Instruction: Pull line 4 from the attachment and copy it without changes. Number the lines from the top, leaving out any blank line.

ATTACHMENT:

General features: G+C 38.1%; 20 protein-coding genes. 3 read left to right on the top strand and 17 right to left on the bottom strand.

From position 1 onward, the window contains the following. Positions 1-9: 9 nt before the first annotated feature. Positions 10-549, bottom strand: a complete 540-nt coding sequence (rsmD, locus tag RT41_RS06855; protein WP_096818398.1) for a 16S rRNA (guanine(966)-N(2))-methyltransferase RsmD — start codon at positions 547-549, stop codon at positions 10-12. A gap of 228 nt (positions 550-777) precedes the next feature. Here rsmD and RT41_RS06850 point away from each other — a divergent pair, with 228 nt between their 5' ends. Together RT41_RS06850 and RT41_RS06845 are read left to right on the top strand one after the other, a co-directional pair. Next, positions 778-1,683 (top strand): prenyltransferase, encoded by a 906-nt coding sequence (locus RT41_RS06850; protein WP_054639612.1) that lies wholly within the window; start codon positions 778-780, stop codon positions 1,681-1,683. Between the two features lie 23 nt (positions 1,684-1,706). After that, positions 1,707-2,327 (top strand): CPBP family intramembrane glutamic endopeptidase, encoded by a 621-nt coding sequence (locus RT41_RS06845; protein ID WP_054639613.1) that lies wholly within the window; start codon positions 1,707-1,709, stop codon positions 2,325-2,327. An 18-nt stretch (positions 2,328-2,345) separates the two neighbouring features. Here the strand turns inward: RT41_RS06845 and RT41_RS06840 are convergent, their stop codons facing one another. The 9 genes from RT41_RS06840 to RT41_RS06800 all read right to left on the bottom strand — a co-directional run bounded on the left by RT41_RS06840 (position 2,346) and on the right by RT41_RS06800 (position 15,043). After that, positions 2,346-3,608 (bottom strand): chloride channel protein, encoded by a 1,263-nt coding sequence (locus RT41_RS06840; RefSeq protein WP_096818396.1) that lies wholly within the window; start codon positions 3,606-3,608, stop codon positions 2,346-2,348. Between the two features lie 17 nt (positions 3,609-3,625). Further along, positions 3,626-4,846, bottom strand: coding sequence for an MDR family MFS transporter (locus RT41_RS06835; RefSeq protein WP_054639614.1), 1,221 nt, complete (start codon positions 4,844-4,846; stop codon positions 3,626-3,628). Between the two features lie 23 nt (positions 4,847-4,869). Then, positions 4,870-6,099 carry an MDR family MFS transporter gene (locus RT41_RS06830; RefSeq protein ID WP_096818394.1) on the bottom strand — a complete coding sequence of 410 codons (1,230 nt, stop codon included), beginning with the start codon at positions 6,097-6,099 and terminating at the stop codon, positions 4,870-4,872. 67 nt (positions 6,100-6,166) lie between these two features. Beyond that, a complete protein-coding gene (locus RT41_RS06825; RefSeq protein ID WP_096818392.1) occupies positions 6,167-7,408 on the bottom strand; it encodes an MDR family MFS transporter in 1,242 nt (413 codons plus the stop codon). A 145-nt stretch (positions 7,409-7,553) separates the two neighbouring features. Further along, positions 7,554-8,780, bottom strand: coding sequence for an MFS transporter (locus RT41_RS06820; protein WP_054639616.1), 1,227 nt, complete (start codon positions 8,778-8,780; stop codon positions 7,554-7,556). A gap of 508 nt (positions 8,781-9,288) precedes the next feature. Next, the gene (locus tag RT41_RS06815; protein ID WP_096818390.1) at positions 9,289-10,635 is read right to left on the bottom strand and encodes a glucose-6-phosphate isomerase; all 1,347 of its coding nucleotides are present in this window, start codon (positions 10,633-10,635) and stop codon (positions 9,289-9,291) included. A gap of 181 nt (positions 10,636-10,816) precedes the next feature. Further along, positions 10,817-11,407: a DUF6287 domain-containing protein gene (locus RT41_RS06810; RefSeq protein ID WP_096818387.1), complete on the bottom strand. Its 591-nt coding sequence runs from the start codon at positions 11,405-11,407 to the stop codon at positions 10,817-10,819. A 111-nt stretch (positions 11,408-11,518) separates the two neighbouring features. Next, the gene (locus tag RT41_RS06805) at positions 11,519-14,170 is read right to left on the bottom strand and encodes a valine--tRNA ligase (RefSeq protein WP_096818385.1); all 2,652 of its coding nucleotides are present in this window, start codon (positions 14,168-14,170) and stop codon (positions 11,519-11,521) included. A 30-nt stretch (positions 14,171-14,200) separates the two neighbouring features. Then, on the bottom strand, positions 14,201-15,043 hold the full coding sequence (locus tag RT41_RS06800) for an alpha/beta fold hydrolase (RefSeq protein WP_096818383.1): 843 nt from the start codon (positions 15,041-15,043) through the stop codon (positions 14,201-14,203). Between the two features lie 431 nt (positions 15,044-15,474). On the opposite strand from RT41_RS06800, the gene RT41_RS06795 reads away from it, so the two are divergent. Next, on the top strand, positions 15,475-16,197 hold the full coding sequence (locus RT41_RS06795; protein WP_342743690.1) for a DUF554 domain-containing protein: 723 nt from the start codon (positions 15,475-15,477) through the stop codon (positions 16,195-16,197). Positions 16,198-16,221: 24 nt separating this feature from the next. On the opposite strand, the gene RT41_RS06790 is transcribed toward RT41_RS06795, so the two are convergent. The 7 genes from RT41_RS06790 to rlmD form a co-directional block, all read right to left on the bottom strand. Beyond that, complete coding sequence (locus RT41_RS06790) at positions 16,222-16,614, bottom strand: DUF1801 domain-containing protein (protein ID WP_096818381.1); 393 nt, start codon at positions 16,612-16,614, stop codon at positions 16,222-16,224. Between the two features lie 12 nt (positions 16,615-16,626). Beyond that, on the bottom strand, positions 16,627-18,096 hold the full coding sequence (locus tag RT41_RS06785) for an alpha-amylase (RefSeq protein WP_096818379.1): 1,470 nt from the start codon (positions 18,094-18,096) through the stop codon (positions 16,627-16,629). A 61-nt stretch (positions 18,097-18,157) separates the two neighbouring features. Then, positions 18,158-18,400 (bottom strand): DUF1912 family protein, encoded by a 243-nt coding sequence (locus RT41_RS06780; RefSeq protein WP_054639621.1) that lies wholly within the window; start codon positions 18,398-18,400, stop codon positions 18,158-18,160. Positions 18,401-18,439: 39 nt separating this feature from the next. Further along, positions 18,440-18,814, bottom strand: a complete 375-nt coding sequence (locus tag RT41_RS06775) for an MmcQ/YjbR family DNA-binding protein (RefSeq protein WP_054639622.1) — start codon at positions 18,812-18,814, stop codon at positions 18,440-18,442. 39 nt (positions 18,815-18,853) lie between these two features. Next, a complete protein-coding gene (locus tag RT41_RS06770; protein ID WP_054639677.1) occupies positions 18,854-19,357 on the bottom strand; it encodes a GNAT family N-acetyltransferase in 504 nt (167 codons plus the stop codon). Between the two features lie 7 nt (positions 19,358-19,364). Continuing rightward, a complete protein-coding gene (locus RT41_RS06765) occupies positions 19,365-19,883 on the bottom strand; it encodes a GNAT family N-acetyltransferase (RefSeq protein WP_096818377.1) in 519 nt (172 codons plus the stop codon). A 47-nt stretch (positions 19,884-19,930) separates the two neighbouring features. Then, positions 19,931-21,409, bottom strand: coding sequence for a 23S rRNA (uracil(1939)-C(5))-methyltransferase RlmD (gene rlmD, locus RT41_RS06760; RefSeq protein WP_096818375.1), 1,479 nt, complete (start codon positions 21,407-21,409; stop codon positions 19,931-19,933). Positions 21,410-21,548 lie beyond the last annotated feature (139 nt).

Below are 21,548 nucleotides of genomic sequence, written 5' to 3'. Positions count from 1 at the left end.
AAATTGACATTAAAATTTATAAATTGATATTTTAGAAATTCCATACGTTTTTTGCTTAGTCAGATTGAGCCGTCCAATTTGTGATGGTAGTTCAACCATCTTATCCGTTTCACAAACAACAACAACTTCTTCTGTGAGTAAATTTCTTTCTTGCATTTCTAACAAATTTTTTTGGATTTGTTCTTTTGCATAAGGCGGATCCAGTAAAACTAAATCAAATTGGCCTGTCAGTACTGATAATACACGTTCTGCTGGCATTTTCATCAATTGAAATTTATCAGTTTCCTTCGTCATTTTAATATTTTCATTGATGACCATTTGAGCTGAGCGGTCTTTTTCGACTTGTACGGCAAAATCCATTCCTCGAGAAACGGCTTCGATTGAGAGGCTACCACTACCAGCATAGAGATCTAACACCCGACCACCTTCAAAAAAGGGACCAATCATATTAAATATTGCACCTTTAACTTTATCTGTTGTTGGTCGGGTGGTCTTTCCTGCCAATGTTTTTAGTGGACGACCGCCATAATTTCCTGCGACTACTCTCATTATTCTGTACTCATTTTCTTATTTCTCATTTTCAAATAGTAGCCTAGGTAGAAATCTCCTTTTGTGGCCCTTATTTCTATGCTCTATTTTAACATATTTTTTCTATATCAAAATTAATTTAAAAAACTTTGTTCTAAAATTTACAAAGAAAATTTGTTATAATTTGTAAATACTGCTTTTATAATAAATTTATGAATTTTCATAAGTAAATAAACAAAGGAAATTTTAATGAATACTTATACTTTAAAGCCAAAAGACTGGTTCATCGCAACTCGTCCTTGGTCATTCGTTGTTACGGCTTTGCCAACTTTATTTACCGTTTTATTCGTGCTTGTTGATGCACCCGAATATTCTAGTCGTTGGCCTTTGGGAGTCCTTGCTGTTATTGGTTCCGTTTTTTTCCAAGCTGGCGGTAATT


AAATTGACATTAAAATTTATAAATTGATATTTTAGAAATTCCATACGTTTTTTGCTTAGTCAGATTGAGCCGTCCAATTTGTGATGGTAGTTCAACCATCTTATCCGTTTCACAAACAACAACAACTTCTTCTGTGAGTAAATTTCTTTCTTGCATTTCTAACAAATTTTTTTGGATTTGTTCTTTTGCATAAGGCGGATCCAGTAAAACTAAATCAAATTGGCCTGTCAGTACTGATAATACACGTTCTGCTGGCATTTTCATCAATTGAAATTTATCAGTTTCCTTCGTCATTTTAATATTTTCATTGATGACCATTTGAGCTGAGCGGTCTTTTTCGACTTGTACGGCAAAATCCATTCCTCGAGAAACGGCTTCGATTGAGAGGCTACCACTACCAGCATAGAGATCTAACACCCGACCACCTTCAAAAAAGGGACCAATCATATTAAATATTGCACCTTTAACTTTATCTGTTGTTGGTCGGGTGGTCTTTCCTGCCAATGTTTTTAGTGGACGACCGCCATAATTTCCTGCGACTACTCTCATTATTCTGTACTCATTTTCTTATTTCTCATTTTCAAATAGTAGCCTAGGTAGAAATCTCCTTTTGTGGCCCTTATTTCTATGCTCTATTTTAACATATTTTTTCTATATCAAAATTAATTTAAAAAACTTTGTTCTAAAATTTACAAAGAAAATTTGTTATAATTTGTAAATACTGCTTTTATAATAAATTTATGAATTTTCATAAGTAAATAAACAAAGGAAATTTTAATGAATACTTATACTTTAAAGCCAAAAGACTGGTTCATCGCAACTCGTCCTTGGTCATTCGTTGTTACGGCTTTGCCAACTTTATTTACCGTTTTATTCGTGCTTGTTGATGCACCCGAATATTCTAGTCGTTGGCCTTTGGGAGTCCTTGCTGTTATTGGTTCCGTTTTTTTCCAAGCTGGCGGTAATT